Horace Vaughn Winchell

Horace Vaughn Winchell

AIME Past President

Horace Vaughn Winchell was the oldest son of Newton Horace and Charlotte Sophia Imus Winchell. He studied at the University of Minnesota and then at the University of Michigan, from which be graduated in 1889. Apparently he was greatly influenced by his uncle Alexander Winchell, under whom he studied, as well as by his father to follow the natural sciences. Winchell’s first geological work was for the Minnesota State Geological Survey; his father, the state geologist, assigned him to study the Mesabi Range, where promising sources of iron ore had just been discovered.

Winchell next worked for the Minnesota Mining Company, until the panic of 1893 terminated exploration. He and F. F. Sharpless then formed a partnership as consulting geologists; however, depression in the mining industry and work in the West led to its early dissolution. In 1898 he became geologist for Anaconda Copper Mining Company and, in 1906, geologist for the Northern Pacific Railroad. In 1908 Winchell broadened his consulting practice and established an independent office in Minneapolis. His assignments took him to Alaska, Mexico, South America, Europe, and Russia, where he witnessed the Kerensky revolutionin February 1917. He retired to Los Angeles in 1921.

Winchell’s contributions to science differ greatly from those of his father and his uncle even though his early career was devoted to the observational and theoretical aspects of geology, in close association with his father. Field studies on the driftcovered Mesabi Range outlined the importance of that area as a source of iron ore and led to an acceptable theory of the origin of the ores. A Bulletin of the Minnesota Geological Survey on the iron ores of the state, published with his father (1891), and another report published in 1893 especially on the Mesabi Range, influenced the development of the most productive iron ore deposits in America. The iron-bearing strata originated, according to Winchell and his father, as a chemical precipitate from Precambrian ocean waters; however, the algal and bacterial structures found later suggest some involvement of organic life forms. Winchell favored the view that the soft ore bodies resulted from the alteration of the strata by surface waters (secondary enrichment), and his early experience on the iron ranges influenced his thinking with regard to other ore deposits around the world.

In 1898 Winchell turned to the practical applications of the then-evolving science of geology to mining and engineering problems, and eventually to mining law. A geological staff was organized at the Anaconda Copper Mining Company, and his success in advising the engineers on the development of the Butte, Montana, mine no doubt encouraged other companies to set up similar departments, Winchell’s policies of geological investigation and continuity of geological mapping in connection with mining operations proved highly profitable. In 1903 he published the conclusion that the upper levels of the Butte copper ore were the result of secondary enrichment, basing that view on geological field studies and laboratory experiments carried out with the assistance of C. F. Tolman, Jr. The concept of secondary enrichment had already been well established, but Winchell’s role in its development was recognized.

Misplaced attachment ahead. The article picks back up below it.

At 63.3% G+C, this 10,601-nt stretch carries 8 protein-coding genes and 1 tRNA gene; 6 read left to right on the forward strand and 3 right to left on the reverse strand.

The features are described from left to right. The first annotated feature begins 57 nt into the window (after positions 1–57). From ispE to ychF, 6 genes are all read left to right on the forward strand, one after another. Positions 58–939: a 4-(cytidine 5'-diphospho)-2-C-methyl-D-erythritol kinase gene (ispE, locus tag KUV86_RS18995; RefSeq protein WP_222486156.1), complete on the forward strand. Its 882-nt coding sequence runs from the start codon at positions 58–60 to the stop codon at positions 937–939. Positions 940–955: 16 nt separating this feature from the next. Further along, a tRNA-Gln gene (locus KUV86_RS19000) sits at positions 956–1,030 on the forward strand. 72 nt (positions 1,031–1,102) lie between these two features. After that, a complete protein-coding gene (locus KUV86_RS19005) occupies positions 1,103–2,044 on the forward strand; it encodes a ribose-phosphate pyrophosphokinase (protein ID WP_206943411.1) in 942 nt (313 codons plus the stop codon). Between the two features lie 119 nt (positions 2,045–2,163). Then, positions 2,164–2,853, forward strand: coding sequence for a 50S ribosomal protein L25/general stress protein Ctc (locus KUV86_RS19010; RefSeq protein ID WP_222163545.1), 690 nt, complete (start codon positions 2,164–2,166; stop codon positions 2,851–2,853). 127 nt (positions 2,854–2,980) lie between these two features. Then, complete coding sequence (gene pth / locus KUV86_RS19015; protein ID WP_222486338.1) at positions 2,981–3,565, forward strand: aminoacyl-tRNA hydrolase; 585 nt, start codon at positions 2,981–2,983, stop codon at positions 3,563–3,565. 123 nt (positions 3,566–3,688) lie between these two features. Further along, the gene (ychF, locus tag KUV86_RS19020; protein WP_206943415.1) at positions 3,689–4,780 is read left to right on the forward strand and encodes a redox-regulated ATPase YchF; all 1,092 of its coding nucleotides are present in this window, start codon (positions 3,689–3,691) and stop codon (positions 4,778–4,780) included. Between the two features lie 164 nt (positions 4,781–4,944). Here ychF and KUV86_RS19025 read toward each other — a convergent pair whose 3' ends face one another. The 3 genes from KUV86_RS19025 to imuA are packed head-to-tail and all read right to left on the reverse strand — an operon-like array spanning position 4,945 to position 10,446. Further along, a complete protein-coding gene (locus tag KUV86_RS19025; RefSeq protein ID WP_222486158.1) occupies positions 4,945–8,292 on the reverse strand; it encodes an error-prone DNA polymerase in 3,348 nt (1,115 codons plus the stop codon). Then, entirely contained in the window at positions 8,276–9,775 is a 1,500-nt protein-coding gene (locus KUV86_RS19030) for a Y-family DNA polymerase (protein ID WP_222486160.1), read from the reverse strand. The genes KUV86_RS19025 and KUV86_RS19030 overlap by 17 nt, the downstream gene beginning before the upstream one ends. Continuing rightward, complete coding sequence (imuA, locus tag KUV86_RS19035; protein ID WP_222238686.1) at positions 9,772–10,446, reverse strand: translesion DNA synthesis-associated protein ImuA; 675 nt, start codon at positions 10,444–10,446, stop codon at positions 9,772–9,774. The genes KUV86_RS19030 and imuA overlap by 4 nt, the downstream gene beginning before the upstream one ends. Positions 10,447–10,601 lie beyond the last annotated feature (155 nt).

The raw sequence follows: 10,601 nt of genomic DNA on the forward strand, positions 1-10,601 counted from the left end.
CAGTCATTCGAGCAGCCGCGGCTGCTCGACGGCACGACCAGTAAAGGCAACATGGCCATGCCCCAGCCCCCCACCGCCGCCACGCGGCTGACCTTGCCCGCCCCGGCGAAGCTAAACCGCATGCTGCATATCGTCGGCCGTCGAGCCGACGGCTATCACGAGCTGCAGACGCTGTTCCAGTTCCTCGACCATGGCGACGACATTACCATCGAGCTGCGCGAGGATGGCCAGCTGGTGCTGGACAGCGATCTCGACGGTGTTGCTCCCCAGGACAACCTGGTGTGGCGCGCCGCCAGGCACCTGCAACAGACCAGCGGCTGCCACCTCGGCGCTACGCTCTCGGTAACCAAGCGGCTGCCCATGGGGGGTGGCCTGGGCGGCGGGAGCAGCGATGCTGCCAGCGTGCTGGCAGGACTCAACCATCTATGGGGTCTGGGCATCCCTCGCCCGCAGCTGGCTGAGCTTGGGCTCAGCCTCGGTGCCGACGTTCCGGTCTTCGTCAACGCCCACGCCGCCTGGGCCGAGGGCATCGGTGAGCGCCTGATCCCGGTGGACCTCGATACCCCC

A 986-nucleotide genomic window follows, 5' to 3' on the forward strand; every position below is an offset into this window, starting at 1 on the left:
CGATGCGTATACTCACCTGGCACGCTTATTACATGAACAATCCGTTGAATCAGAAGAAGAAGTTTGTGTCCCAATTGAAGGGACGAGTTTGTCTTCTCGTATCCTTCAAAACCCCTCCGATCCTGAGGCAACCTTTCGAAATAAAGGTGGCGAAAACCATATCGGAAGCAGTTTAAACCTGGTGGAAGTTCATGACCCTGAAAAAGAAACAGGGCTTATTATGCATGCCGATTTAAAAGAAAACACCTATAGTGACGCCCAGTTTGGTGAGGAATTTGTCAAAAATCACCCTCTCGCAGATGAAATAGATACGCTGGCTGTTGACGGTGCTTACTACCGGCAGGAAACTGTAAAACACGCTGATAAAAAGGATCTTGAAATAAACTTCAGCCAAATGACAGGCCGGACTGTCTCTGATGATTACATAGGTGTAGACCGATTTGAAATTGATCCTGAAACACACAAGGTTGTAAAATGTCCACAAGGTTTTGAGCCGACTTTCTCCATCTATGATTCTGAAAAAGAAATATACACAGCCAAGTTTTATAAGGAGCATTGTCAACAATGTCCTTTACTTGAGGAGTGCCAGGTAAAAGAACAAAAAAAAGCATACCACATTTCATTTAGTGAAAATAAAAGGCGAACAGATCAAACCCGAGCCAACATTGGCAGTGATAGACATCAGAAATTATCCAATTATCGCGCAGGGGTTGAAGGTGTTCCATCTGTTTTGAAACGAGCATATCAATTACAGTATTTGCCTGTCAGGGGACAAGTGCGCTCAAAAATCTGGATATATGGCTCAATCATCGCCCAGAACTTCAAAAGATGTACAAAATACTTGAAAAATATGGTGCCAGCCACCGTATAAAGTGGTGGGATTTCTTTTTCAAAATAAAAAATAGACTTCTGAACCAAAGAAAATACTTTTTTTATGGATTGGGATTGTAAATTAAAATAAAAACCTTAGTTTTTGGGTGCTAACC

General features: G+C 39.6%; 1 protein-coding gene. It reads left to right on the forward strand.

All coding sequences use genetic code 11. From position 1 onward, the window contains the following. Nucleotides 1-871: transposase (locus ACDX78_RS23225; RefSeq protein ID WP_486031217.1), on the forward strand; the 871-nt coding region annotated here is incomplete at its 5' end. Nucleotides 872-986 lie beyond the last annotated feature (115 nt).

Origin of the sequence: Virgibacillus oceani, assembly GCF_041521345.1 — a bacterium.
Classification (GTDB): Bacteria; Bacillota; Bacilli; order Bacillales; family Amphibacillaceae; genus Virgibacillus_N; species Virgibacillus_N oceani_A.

Turning to private consulting practice in 1908. Winchell became more involved in the legal problems accompanying mining. He was particularly interested in the statutes attending extralateral rights, those governing mining claims, and ownership of mineral properties in the public domain. His concern for the public good and appreciation of the need for development of new resources was great. One of his friends and biographers records his occasional bitterness toward the hostile and critical attitude of some of his fellow scientists, who held such service to humanity in low regard in comparison with the contributions of pure science.

Winchell helped found, and for about five years served as editor of, Economic Geology, which was in effect a continuation of the American Geologist (the latter established primarily through the efforts of his father in 1888). He also was one of three American associate editors of Zeitschrift für praktische Geologie from 1896 until the United States entered World War I.